Currently, American parents of school-aged children are the best-educated people in the history of the country. We’ve seen how the economic downturn of the last three years has disproportionately affected people without a college education. We know how important succeeding in school can be. And we know that when it comes to evaluating schools, we should be doing better.
So here’s the good news and bad news. The bad news first: there is no one size fits all model for a perfect school. If you think about it, the curriculum that is perfect for the child of migrant farm workers in Sausalito is not going to suit the child of two biochemists in Darien. Anyone who tells you otherwise is dreaming. The good news, though, is that there are ways that all kinds of parent can inform themselves about education so they can make better decisions that suit their circumstances. Parents need to learn what a good preschool looks like, and why it’s important to make sure your child goes to one. How neuroscientists say we read—and why some reading programs commonly used in schools leave as many as a third of kids behind. How math-phobic teachers can depress your child’s achievement. What to do if your child is not working at grade level. (Hint: You need to act now.) And how to spot an excellent teacher and to enroll your child in a school where teachers are scaffolded, mentored and retained, so that excellence is sustained, year after year.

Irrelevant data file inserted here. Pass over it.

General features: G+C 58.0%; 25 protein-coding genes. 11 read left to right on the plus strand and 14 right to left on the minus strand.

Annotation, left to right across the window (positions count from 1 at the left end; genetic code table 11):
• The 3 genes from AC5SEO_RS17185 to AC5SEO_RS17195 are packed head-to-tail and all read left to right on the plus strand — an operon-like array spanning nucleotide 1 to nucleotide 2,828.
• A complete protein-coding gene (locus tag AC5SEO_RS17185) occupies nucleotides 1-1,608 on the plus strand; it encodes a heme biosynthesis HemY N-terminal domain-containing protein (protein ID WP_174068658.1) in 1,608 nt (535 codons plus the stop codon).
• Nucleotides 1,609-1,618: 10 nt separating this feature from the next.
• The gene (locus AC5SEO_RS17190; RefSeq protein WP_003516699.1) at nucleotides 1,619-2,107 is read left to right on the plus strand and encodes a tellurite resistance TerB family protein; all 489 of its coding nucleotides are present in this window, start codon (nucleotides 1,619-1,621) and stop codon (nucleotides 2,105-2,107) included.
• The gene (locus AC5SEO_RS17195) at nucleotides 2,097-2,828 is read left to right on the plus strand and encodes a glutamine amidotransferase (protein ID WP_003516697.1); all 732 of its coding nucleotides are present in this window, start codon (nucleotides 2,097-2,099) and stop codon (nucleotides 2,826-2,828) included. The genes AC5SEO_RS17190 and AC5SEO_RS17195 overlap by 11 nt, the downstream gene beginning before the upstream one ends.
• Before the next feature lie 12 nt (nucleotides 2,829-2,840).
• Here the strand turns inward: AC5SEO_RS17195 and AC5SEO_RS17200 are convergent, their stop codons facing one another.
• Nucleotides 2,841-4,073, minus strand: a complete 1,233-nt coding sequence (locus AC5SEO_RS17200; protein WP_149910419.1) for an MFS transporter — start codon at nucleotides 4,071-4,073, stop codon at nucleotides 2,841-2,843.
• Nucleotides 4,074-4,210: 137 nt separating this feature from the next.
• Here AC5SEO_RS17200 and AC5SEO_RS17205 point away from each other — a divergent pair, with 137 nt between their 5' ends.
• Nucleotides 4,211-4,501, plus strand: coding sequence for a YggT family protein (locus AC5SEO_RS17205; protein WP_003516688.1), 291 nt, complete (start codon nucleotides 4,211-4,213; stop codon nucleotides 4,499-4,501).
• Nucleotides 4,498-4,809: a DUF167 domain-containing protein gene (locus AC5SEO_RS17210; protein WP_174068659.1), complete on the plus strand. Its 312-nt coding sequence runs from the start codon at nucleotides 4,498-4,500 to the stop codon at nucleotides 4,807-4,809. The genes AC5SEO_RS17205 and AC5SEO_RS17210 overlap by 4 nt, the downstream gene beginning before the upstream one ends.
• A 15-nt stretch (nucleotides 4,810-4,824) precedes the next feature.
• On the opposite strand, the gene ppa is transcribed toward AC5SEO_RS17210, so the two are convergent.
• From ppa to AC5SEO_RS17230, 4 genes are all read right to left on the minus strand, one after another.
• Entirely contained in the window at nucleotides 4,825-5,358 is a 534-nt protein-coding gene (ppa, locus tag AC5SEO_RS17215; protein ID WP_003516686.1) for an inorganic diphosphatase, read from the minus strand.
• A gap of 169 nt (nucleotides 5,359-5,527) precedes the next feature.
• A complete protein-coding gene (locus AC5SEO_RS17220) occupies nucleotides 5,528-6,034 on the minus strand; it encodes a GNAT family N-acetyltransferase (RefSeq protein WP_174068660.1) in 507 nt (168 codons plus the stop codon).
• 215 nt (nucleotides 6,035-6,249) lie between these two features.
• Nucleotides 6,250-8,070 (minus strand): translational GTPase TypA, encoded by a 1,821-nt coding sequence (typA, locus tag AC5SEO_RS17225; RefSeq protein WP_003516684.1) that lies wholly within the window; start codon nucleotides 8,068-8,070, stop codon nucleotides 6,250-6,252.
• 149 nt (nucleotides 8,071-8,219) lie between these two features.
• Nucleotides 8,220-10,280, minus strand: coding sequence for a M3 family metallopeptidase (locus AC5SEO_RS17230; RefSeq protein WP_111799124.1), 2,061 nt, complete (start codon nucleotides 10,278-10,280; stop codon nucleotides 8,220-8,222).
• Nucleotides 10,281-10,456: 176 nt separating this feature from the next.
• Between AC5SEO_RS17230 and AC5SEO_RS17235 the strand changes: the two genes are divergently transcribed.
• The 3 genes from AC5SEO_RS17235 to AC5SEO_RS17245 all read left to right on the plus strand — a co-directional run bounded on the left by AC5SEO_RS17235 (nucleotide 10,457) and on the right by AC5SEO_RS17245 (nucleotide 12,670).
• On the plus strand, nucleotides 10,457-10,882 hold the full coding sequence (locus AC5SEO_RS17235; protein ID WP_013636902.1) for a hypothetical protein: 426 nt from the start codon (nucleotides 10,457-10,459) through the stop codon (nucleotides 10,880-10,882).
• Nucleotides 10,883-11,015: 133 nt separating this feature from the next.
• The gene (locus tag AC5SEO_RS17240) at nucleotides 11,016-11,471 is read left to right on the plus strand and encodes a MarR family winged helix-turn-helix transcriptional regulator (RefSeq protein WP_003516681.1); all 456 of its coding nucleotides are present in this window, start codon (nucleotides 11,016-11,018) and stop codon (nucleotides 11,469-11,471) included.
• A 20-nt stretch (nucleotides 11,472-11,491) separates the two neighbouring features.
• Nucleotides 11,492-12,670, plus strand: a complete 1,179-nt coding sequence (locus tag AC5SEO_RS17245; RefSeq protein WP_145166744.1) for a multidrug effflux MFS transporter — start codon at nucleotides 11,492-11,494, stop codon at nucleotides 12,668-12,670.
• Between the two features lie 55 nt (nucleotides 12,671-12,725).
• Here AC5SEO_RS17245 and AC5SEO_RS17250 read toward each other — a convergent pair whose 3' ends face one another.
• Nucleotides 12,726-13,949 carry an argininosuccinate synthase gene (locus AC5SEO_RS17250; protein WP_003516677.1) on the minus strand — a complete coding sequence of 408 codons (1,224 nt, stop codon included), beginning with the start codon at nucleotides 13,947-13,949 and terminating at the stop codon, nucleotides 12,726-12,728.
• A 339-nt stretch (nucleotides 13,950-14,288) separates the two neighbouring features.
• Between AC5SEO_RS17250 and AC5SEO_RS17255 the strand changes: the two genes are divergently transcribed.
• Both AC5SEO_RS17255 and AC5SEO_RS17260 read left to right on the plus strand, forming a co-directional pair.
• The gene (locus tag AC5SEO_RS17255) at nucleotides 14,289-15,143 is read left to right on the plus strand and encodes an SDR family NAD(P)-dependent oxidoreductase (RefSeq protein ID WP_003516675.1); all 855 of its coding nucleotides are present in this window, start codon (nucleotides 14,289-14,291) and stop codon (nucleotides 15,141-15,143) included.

For parents, the learning curve will be steep. But we don’t have much choice. Our federal and state governments must provide all families with well-run schools and well-trained teachers. But it is up to parents to make sure our children get what they need. The economists were right in one respect: the desire to see our children succeed burns bright in parents from every walk of life. But it is up to parents to turn that spark into an enduring flame.
From “THE GOOD SCHOOL: How Smart Parents Get Their Kids the Education They Deserve” by Peg Tyre. Copyright © 2011 by Peg Tyre. Reprinted by arrangement with Henry Holt, an imprint of Henry Holt and Company LLC.